When it wasn’t the Queen of Sheba being maligned, Cleopatra’s identity was being sullied as seen in the sports article by Gayle Talbot, published in the Prescott Evening Courier of October 7, 1939.  The Cincinnati Reds were going into the third game of the 1939 World Series against the New York Yankees, and the story had sports fans on the edge of their seats.  The article, entitled, “Cincy Tired Of Ailing Yanks” reported in part:

“I’m weary of hearing that stuff,” said one of the most prominent of the Reds.  “Sure, they’re good.  They’ve knocked our ears down twice.  Maybe they’re even wonderful.  But I’m a little disappointed when Ruffing has to build up his alibi beforehand, and then sticks to it after he’s pitched that kind of a game.  If that guy had a sore arm, I’m Cleopatra, and I never saw the Nile in my life.”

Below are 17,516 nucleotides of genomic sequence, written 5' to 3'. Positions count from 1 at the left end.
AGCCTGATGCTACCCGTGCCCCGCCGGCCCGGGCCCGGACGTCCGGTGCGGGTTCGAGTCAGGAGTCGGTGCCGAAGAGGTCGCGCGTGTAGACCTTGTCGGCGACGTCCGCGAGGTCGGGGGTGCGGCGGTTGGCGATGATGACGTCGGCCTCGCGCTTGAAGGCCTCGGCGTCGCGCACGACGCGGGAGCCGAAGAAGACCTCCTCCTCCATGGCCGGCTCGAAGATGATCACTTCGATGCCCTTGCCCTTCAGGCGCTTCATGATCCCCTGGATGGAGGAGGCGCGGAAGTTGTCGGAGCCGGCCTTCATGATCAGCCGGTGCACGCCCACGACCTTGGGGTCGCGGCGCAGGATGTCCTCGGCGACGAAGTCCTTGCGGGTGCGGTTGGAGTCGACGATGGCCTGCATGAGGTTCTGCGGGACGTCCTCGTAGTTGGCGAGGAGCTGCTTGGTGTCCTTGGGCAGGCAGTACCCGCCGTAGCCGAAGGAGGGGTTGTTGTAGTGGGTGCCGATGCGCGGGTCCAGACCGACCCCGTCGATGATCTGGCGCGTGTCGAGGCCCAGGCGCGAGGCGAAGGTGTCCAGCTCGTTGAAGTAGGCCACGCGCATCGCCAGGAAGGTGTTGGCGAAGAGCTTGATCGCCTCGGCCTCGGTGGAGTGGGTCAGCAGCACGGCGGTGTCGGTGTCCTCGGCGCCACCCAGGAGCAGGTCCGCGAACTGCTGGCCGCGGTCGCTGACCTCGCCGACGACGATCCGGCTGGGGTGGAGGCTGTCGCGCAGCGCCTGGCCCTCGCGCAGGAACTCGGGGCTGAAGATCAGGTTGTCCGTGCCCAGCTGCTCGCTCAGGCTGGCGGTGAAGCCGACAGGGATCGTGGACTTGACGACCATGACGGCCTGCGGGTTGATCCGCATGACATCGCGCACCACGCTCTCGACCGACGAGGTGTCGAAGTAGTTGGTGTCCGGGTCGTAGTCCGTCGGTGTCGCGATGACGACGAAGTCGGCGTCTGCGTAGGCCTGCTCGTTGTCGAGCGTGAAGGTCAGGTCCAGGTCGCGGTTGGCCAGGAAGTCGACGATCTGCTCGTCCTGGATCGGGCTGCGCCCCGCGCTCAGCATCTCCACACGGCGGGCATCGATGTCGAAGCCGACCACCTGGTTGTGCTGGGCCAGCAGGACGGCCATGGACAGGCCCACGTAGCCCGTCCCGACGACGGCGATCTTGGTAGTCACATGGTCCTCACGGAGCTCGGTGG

The French are known to say:  “Et moi, je suis la reine d’Angleterre.” (And me, I’m the Queen of England!)

Likewise, those who speak Hebrew say:  “Ve’ani malkat anglia.” (And I’m the Queen of England.)

There are those who speak Czech who say:  “A já jsem čínský papež.” (And I’m the Chinese pope.)

The Greek tend to say:  “Κι εγώ είμαι ο αλί-μπαμπάς.” (And I’m Ali Baba.)

The Spanish respond with:  “Y yo soy la Reina de Saba.”  (I’m the Queen of Spain and Mexico.)

In the end, any identity can (and has) been slipped into the expression over the generations to express incredulity.  Entire cultural groups have been slipped into the expression as in “I’m a Dutchman” or animals as in “I’m a monkey’s uncle!”

Although Idiomation was unable to pinpoint the first time the Queen of England (and there have been more than a few) was used in this way, suffice it to say that it’s been around for longer than many care to remember.